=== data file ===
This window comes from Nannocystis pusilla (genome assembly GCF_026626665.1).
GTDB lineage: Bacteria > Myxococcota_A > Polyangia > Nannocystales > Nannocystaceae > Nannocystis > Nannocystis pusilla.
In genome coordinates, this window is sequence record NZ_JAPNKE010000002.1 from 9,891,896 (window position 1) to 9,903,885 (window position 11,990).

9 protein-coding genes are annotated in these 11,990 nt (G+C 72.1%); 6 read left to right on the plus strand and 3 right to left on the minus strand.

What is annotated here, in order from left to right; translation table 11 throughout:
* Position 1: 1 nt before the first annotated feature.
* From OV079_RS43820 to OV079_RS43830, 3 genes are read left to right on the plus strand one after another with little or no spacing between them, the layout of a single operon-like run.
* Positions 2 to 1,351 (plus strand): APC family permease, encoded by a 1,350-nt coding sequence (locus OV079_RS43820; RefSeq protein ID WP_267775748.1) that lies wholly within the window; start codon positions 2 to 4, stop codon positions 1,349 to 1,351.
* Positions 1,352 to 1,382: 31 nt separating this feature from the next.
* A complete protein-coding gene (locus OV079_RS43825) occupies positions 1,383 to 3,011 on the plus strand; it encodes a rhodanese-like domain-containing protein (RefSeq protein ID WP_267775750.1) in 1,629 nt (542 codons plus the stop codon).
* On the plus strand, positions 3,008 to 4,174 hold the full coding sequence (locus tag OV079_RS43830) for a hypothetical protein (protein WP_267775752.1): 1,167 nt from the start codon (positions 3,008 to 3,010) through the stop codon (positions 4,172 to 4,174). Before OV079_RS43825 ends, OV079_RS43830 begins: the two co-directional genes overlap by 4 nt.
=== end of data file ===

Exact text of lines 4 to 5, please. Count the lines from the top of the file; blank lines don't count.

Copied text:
9 protein-coding genes are annotated in these 11,990 nt (G+C 72.1%); 6 read left to right on the plus strand and 3 right to left on the minus strand.

What is annotated here, in order from left to right; translation table 11 throughout: